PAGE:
Pembroke's Boarding House Level 1
(Download the FCW file of Level 1)
Continue reading »

Sci-Fi Base Exterior
Download the CC3+ file here. Note that you need the Annual 2019 installed to view it properly.
Sci-Fi Base - Interior
Download the CC3+ file here. Note that you need the Annual 2019 installed to view it properly.

Mapping with the Sci-Fi Base Annual

Mapping the floorplan of a Sci-Fi Base. Now, THIS was my jam. I finished the exterior map in less than 1.5 hours and then the interior in about 45 minutes or so. I flew through it. Why? Because THIS is what I LOVE about mapping….my mind was flying in 7000 different story arc directions as I was creating this pair of maps 😊

Now….I’d like to first start by saying I just started playing in a Starfinder campaign – although I REALLY wanted to play a Star Trek campaign, I got voted out – but space themed for sure since I can’t get anyone to jump on my Cthulhu bandwagon in my gaming group, but that’s a story for another time (Oooh I sure hope ProFantasy asks me to map the Annual with the Cthulhu city in it..now THAT’S a super fun city map pack). Anyway, I was pretty excited to map this base out.

I started with once again, following the Mapping Guide, since although I’ve had Cosmographer for years, I’ve hardly had a reason to use it, so I felt I needed some guidance with starting out here. Setting up this base was super easy following Ralf’s guide…along the way, as usual, tweaking a few things like adding an RGB Matrix effect to the Whole Drawing just to give everything a little greenish grey look….it IS an alien planet. I also added a sheet SYMBOLS IN DOME – for those symbols I wanted to show under each dome and a LIGHT sheet for the light effect I created for the spotlights.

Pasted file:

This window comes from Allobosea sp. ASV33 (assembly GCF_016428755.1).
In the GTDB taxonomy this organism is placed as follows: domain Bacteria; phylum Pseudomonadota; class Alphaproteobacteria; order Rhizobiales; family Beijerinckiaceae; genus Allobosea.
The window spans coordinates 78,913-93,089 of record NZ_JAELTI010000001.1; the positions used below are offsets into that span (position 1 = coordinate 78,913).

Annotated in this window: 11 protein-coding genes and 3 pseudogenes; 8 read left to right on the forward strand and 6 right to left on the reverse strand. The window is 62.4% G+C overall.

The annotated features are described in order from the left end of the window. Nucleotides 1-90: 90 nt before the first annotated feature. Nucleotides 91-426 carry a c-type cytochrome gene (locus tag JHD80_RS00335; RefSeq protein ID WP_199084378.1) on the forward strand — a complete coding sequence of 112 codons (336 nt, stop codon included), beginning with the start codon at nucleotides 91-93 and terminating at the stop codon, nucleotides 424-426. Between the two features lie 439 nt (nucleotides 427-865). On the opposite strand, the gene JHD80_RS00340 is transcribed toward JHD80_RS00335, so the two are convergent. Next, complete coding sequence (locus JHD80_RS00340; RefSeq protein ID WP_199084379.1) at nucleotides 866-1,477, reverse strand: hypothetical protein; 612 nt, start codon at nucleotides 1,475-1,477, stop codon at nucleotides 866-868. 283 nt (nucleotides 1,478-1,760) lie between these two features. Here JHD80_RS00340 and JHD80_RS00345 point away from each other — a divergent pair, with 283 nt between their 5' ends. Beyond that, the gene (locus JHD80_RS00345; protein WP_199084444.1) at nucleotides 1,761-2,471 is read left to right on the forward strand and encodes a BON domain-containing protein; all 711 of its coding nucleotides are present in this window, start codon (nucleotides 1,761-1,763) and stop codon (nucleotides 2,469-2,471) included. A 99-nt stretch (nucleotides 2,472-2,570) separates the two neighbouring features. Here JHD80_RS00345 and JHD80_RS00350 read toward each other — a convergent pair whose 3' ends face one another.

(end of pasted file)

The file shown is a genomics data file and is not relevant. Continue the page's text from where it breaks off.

Other than those simple modifications, and using some symbols in an unorthodox way, I pretty much stuck to the Mapping Guide. I decided to include the Hyperlinks in this map, since the Guide included it, although I usually do not use this for my own maps, though it IS a pretty useful too and quite easy to do.

I’ve said this once and I’ll probably say it like 9 more times before this year of Annuals is up, but read through the provided guides….it can take a bit more time than you planned on putting into a map, but reading through how the creator of the style or program put together their maps is hitting the jackpot of mapping knowledge in my book.

Have some fun experimenting with this Annual. I really had to refrain from using any of the other Cosmographer symbols I have (and for those that KNOW me, know that was VERY difficult, lol) because I really wanted to show this Annual as a standalone, as you do not need Cosmographer to get all these great assets. Now go… create your own Sci-Fi Base and share them on the ProFantasy forums!

About the author: Lorelei was my very first D&D character I created more years back than i’d like to remember. When I decided to venture into creating maps for my and others rpgs, I thought I owed it to her to name myself Lorelei Cartography, since it was her that led me to the wonderful world of tabletop gaming in the first place. Since then I have been honored to have worked with companies such as WizKids, Pelgrane Press, and ProFantasy. You can view some of my work at www.LoreleiCartography.com

Isometric Town
Download the CC3+ file here. Note that you need the Annual 2019 installed to view it properly.

Mapping with the Isometric Town Annual